FORT MONROE, Va. (WAVY) — This Memorial Day, a group gathered in Hampton to remember the fallen in a different way — by learning how to retire American flags.
It was organized by multiple Boy Scout troops and the National Park Service. This was the second year of the flag retirement event in Fort Monroe. And this year, more than 300 flags were retired.
“It’s an emotional thing,” said James Kotrch, who helped organize the event. “Being in combat before, I take pride in what I do and I think teaching the kids how to retire the flag and be respectful, that’s what we’re all about in the scouting program.”
Retiring the flag is a very specific process. And today, boys scouts and veterans worked together to cut the flag and then burn it.
“You got to cut the blue field out, carefully,” said Eagle Scout Benjamin Markiewicz. “You got to cut the stripes with the red and the white and sort them by color. The blue field is only supposed to be put in the fire by veterans.”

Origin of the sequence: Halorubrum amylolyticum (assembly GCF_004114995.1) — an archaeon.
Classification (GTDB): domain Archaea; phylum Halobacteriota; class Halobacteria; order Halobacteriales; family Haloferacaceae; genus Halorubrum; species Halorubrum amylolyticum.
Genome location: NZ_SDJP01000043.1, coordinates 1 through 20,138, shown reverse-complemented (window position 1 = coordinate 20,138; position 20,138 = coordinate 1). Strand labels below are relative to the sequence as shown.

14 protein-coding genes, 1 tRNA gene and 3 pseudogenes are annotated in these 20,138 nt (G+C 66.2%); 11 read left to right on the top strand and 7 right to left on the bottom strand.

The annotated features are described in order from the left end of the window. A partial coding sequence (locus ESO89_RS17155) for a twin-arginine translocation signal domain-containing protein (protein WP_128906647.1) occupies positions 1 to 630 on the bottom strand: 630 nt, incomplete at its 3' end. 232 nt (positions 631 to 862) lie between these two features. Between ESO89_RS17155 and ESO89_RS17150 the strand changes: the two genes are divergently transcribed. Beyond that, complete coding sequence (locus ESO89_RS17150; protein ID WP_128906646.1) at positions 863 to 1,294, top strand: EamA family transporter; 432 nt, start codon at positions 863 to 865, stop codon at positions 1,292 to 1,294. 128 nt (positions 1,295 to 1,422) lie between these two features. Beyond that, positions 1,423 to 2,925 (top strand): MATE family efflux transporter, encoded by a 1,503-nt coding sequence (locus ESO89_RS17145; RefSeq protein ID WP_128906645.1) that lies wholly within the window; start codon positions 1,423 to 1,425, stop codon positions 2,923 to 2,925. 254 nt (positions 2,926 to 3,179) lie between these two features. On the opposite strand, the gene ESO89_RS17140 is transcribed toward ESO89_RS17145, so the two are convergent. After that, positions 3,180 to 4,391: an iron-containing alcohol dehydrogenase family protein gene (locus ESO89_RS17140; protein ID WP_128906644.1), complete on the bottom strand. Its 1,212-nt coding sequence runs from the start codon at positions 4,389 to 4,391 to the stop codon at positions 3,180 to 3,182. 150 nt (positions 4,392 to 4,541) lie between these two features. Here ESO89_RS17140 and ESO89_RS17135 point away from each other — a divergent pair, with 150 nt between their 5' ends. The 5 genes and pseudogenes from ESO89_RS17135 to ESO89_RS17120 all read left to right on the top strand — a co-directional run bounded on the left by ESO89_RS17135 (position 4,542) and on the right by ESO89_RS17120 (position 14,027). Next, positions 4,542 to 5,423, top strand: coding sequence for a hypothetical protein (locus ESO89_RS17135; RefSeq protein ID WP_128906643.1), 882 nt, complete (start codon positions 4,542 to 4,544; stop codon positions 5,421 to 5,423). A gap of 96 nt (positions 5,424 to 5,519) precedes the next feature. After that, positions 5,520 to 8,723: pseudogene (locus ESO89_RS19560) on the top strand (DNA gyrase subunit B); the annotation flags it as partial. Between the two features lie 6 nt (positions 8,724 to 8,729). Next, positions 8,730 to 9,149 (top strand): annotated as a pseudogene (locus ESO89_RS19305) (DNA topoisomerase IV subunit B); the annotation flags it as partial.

The boy scouts say that is their traditional way of retiring a flag once it’s become too worn or tattered to be displayed.
A crowd gathered at Monday’s service was given a chance to honor those who have served, including a veteran of WWII and the Korean War.
Anthony Grant said, “We fought together, we played together, we were all united as one unit. As I threw the flag into the fire, it brought to mind the final moments with my friends overseas.”
The ceremony began with a memorial to those who served and died in the line of duty.
After the memorial, the boy scouts showed the crowd how to properly retire a flag.